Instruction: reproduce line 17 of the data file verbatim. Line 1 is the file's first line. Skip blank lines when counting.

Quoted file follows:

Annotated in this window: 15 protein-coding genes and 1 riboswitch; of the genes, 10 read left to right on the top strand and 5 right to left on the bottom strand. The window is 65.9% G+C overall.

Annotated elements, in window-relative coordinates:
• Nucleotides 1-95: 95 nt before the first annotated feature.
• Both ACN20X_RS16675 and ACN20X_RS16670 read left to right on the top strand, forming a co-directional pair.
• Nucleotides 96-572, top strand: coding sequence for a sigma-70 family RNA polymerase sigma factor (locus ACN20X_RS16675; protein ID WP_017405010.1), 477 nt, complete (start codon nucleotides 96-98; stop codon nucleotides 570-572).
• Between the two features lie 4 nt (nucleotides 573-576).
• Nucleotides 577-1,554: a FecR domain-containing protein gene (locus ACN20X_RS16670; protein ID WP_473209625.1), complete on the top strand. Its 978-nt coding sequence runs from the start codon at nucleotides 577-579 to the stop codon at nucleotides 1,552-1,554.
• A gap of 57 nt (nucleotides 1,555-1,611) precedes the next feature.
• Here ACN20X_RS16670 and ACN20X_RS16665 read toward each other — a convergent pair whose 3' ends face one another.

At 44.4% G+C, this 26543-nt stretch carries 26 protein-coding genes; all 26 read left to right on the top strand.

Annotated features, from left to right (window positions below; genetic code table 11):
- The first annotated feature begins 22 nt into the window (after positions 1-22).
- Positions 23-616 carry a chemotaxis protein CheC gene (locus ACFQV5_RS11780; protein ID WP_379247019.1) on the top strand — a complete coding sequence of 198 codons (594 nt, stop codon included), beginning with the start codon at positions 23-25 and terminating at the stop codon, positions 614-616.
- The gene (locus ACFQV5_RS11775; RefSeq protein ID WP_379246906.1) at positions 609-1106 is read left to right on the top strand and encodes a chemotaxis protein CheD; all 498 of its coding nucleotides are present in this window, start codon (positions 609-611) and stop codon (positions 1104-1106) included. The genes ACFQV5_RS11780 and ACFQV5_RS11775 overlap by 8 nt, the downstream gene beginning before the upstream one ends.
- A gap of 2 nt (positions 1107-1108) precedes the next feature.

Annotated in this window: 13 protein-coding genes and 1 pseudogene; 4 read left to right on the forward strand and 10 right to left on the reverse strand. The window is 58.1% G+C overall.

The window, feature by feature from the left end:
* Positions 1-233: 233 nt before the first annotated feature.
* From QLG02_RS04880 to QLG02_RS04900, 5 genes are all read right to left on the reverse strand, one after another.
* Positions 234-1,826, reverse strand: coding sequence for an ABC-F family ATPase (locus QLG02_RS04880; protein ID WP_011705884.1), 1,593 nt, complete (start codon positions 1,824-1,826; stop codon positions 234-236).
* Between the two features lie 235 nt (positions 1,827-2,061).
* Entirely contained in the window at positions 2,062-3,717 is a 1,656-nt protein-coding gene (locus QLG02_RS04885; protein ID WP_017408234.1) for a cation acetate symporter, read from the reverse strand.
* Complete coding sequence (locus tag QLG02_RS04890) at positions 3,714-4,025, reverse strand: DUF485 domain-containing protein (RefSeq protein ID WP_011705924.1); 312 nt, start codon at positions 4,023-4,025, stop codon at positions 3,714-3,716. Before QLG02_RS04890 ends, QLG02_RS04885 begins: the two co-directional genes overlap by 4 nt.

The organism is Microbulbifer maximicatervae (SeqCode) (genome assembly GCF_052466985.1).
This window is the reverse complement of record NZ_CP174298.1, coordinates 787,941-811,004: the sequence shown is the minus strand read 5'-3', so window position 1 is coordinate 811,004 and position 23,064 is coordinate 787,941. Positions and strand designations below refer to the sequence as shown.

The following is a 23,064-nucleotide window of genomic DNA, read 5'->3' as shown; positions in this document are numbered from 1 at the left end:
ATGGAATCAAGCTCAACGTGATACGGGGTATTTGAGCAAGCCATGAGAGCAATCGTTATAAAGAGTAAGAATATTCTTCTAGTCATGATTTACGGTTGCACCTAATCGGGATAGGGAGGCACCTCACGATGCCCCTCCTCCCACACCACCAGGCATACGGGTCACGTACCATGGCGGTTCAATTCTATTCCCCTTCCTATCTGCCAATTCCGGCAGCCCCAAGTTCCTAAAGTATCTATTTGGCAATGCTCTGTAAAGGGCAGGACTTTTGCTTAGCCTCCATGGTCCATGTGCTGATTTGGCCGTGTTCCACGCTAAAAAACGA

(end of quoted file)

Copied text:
The window, feature by feature from the left end: